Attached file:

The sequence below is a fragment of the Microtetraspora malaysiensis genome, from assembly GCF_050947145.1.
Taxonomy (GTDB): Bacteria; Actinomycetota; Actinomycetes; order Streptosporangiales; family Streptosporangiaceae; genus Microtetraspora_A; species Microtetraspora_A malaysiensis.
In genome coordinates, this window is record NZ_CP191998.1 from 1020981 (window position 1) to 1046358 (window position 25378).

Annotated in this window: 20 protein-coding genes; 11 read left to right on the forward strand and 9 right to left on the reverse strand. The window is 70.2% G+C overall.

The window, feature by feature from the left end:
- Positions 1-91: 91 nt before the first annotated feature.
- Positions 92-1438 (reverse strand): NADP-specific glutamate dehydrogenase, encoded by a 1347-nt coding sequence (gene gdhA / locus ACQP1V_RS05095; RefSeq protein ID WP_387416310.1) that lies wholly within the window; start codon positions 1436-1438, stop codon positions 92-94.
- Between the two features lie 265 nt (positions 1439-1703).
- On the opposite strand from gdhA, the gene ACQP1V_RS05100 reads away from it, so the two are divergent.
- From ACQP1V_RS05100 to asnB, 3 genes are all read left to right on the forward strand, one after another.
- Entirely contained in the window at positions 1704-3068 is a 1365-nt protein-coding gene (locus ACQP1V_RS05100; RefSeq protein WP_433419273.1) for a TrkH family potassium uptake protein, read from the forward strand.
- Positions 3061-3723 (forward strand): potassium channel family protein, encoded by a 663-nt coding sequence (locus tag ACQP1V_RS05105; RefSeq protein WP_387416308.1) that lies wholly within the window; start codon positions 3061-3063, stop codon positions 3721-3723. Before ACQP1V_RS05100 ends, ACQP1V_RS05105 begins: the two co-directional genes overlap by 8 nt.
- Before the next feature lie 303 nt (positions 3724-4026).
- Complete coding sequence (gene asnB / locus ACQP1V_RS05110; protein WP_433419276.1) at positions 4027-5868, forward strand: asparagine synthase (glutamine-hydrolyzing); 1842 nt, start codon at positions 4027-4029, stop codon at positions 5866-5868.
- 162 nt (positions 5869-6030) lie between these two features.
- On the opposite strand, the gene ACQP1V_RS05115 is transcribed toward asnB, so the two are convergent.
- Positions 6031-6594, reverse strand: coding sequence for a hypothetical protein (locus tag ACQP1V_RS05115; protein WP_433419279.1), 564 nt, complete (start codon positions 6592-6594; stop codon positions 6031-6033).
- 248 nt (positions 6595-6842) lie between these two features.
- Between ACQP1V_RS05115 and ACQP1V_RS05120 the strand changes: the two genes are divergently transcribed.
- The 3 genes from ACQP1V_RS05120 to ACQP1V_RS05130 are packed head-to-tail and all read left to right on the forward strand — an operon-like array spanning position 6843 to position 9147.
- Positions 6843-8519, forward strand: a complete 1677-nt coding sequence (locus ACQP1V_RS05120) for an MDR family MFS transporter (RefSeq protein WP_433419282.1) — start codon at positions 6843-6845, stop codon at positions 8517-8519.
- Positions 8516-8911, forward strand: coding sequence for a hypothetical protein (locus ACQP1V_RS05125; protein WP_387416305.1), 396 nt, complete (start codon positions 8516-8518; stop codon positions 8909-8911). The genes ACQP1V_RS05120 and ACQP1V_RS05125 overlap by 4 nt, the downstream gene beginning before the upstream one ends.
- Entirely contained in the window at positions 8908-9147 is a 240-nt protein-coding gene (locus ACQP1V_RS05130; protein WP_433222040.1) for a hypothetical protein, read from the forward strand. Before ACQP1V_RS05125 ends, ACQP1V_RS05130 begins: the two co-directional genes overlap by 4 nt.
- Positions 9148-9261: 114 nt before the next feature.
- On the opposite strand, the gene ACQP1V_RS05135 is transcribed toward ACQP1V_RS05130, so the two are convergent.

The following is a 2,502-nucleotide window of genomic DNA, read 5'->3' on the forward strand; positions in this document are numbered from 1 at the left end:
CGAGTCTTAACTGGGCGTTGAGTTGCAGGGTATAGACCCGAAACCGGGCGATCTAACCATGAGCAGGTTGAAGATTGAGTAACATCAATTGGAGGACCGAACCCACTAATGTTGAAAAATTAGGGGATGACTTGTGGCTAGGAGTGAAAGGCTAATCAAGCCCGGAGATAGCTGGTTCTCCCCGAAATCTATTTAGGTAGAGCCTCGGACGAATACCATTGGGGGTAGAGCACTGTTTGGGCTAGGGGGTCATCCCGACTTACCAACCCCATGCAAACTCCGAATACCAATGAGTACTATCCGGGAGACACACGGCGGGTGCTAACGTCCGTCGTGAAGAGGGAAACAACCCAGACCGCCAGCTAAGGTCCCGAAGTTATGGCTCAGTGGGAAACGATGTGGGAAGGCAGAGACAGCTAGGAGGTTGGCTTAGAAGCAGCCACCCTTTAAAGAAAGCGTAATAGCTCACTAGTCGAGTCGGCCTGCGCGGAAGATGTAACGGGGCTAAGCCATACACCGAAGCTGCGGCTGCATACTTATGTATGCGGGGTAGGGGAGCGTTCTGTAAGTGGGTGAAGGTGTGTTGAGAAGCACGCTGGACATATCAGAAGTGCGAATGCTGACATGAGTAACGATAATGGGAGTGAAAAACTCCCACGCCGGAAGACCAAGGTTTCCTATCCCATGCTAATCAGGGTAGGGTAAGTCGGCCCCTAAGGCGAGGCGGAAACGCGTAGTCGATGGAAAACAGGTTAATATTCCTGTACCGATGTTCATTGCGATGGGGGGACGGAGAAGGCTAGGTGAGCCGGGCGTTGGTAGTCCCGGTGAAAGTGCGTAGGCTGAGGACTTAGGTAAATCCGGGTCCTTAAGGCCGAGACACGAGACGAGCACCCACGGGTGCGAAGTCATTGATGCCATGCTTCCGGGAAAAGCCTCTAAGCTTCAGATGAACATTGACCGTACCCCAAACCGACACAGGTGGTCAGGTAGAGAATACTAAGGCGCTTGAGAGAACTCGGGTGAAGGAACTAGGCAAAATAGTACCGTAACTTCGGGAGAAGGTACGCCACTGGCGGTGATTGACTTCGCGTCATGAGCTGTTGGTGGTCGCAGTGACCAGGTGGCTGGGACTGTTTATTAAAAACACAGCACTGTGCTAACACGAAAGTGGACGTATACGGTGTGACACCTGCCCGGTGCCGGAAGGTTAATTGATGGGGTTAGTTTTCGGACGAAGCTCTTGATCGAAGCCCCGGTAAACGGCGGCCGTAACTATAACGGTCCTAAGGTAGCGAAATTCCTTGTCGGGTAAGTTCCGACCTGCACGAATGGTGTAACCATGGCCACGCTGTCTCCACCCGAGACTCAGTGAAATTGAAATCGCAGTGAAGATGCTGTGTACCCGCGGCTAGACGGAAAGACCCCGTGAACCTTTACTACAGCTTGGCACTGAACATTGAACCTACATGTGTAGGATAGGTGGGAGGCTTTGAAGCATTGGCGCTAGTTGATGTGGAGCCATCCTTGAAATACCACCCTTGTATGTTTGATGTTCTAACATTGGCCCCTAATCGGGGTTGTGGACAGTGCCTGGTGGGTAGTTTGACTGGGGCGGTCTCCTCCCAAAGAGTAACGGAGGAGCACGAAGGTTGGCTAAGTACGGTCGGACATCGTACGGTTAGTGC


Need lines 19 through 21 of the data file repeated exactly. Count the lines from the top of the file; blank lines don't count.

- Between ACQP1V_RS05115 and ACQP1V_RS05120 the strand changes: the two genes are divergently transcribed.
- The 3 genes from ACQP1V_RS05120 to ACQP1V_RS05130 are packed head-to-tail and all read left to right on the forward strand — an operon-like array spanning position 6843 to position 9147.
- Positions 6843-8519, forward strand: a complete 1677-nt coding sequence (locus ACQP1V_RS05120) for an MDR family MFS transporter (RefSeq protein WP_433419282.1) — start codon at positions 6843-6845, stop codon at positions 8517-8519.